With millions of years of Earth history to study, it is interesting that so much attention is devoted to the rare and relatively short lived time intervals that represent Earth's major mass extinctions. Perhaps this interest is twofold. On the one hand, there is a fair degree of self-interest in studying extinction considering the present biodiversity crisis we now face. On the other hand, these periods of time have had an incredible effect on life history. These cataclysmic times represent periods of environmental and ecological abnormality amidst millions of years of relative stability. As such, these mass extinctions are times of incredible change, which can be studied both evolutionarily as well as ecologically. When viewed through an evolutionary framework, mass extinction events represent unique time periods in the history of life. These ecological crises prune the tree of life, removing families and killing off entire lineages at random (Raup 1981). Those lineages lucky enough to survive the catastrophe continue and diversify. Often, it is by this seemingly random removal of organisms that large scale evolutionary changes can take place. Take, for instance, the present state of our world, which is primarily dominated by large mammals. Had the non-avian dinosaurs not met with an untimely demise at the end of the Cretaceous, mammals would probably never have been able to diversify into the numerous forms that we see today. It is for this reason that the study of mass extinction events is incredibly important to evolutionary biology. Mass extinctions are essentially historical "turning points" that affect the evolution of all of the Earth's biota on a gross scale.
Mass extinctions can also be studied as ecological experiments. Ultimately, mass extinctions represent times of ecological upheaval in which climate may shift and ecological niche space can be destroyed. By studying both the causes of these ecological perturbations, as well as the affect that these changes have on the biota, we are able to better understand how life reacts under times of ecological stress. This in turn can help us predict the patterns that we might expect in future mass extinctions. This type of study is of particular importance in our present biodiversity crisis.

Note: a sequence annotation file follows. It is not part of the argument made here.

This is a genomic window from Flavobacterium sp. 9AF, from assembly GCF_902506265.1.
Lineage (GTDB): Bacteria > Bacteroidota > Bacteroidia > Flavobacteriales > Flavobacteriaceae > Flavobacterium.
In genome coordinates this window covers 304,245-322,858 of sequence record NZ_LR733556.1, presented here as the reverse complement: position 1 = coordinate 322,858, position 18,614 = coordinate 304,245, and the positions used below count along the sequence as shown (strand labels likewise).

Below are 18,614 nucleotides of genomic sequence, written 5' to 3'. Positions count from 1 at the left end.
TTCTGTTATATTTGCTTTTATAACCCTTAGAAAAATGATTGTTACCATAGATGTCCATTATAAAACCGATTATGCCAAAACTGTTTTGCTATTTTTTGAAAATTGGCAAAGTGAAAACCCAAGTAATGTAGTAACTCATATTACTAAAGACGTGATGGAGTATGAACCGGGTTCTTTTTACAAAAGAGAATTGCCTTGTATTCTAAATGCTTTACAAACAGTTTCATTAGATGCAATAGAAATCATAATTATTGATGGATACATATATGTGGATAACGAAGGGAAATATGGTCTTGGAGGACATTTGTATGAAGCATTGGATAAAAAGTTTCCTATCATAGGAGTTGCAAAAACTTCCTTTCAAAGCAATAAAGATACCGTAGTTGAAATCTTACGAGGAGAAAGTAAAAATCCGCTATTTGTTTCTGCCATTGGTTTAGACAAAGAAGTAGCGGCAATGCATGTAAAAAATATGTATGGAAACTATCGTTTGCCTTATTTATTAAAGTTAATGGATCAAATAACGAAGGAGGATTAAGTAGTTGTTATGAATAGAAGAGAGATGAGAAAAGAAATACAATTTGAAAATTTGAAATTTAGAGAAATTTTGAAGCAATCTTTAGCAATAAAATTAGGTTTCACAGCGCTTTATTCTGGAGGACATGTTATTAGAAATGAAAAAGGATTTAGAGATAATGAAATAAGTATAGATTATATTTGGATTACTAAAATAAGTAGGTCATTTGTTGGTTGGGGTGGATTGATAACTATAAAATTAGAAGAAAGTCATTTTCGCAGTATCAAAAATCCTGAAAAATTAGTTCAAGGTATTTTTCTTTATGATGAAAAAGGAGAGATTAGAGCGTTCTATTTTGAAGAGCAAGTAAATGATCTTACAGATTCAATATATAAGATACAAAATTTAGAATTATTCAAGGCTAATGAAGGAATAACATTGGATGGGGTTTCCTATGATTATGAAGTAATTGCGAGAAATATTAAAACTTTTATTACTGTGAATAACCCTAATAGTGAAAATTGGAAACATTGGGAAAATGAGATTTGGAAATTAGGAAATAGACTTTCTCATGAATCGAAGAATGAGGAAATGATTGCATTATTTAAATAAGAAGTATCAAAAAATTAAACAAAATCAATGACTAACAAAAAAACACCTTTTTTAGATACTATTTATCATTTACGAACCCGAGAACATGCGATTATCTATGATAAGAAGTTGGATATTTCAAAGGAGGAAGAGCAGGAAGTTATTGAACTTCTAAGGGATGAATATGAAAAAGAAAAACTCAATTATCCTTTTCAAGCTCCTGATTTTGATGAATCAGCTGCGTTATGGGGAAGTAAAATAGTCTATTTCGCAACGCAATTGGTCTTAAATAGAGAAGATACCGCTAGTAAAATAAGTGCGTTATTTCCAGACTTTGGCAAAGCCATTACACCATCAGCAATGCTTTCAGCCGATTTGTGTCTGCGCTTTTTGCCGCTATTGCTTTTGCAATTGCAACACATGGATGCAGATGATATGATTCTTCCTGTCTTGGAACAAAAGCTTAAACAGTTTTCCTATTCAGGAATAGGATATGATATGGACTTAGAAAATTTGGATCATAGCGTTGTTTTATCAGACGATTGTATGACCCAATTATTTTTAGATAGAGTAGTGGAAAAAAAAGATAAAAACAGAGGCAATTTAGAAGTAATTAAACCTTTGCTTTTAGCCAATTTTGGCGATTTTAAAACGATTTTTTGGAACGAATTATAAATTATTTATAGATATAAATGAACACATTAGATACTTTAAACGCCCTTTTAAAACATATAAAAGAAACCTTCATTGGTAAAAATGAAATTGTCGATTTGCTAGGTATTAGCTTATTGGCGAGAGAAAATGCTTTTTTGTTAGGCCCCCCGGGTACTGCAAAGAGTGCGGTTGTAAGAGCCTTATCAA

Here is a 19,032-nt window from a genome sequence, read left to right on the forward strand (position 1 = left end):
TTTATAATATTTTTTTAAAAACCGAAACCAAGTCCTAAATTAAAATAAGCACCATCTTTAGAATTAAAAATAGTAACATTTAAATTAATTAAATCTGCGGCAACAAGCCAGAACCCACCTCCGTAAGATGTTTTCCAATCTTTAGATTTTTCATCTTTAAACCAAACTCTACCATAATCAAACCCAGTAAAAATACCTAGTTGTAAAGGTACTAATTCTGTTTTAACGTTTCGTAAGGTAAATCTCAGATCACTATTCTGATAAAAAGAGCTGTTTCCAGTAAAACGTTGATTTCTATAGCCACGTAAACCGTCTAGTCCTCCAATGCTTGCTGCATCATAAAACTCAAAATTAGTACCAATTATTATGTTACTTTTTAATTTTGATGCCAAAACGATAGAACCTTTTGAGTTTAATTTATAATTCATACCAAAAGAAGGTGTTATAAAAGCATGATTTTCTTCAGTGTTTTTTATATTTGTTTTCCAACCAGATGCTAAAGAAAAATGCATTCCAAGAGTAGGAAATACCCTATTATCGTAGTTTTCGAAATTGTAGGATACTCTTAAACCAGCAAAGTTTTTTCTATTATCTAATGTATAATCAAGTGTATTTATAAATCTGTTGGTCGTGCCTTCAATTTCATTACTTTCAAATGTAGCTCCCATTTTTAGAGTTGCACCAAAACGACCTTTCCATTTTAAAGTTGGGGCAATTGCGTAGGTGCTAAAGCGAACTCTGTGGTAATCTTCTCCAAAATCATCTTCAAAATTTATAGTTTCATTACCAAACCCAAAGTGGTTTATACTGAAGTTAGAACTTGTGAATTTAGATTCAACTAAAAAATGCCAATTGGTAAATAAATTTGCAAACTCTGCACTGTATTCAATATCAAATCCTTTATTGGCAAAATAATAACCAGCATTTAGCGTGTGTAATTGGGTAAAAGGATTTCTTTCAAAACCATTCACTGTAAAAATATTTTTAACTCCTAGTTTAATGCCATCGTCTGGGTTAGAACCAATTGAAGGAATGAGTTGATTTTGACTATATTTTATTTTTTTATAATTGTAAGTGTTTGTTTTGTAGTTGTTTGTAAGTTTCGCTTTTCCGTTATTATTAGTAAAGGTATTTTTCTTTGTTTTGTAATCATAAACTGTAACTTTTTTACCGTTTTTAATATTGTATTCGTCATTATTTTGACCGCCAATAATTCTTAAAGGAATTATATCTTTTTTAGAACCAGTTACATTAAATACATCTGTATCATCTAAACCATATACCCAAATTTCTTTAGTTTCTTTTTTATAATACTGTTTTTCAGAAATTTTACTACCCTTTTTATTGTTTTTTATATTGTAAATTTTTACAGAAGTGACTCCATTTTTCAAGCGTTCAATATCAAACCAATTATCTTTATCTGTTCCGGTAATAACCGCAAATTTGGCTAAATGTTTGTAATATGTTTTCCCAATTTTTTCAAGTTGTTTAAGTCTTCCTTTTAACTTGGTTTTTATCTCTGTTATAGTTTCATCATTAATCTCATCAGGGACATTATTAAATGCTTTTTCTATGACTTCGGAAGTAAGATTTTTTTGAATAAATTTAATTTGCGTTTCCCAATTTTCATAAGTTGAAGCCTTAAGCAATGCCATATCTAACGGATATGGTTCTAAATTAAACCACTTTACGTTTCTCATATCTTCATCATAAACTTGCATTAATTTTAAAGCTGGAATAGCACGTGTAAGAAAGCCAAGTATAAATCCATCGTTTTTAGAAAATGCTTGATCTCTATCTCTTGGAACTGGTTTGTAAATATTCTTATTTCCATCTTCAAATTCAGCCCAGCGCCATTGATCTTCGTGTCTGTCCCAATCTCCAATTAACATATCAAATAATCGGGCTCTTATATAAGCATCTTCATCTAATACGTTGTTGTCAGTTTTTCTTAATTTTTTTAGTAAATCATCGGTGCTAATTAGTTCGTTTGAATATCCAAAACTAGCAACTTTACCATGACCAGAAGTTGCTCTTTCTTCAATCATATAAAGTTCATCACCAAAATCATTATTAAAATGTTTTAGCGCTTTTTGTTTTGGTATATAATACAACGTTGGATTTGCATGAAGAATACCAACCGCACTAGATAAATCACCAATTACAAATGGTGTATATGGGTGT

The end Ordovician mass extinction is a unique time period that offers a great deal of study material to geologists interested in both the ecological and evolutionary aspects of mass extinctions. The end Ordovician mass extinction is a time of great ecological upheaval. The cause of this massive die off has long been considered to be a glacial period (Berry and Boucot 1973; Sheehan 1973). Although this interpretation appears to be quite sound, there is still a great deal of debate about the timing of the glacial event as well as its forcing mechanism. The original interpretation proposed by Berry and Boucot (1973) was that the glacial period might have lasted millions of years and that global cooling was gradual. Recent evidence (Melott et al 2005; Brenchley et al. 1994) suggests that the glaciation was incredibly sudden and brief, possibly lasting only a few hundred thousand years. Furthermore, it appears that this glacial period occurred in the middle of a greenhouse climate. The extinction patterns in the end Ordovician glacial period are also intriguing, especially the patterns found in trilobites. Trilobite species with cosmopolitan biogeographic ranges preferentially go extinct while more endemic species are more prone to survive (Chatterton and Speyer 1989). This is contrary to the pattern frequently identified by Stanely (1979), Vrba (1980), Eldridge (1979) and others, who argued that organisms with larger biogeographic ranges tend to have lower extinction rates than those with smaller, more endemic ranges. Yet, in the Ordovician extinction it is the endemic species that tend to survive.
This paper will focus on previous research that has been conducted on the Ordovician mass extinction. Furthermore, several of the major unresolved issues concerning the causes of the glaciation as well as the patterns of the extinction will be emphasized; this paper will conclude with a discussion of new research that hints at a possible forcing mechanism for the sudden onset of glaciation.
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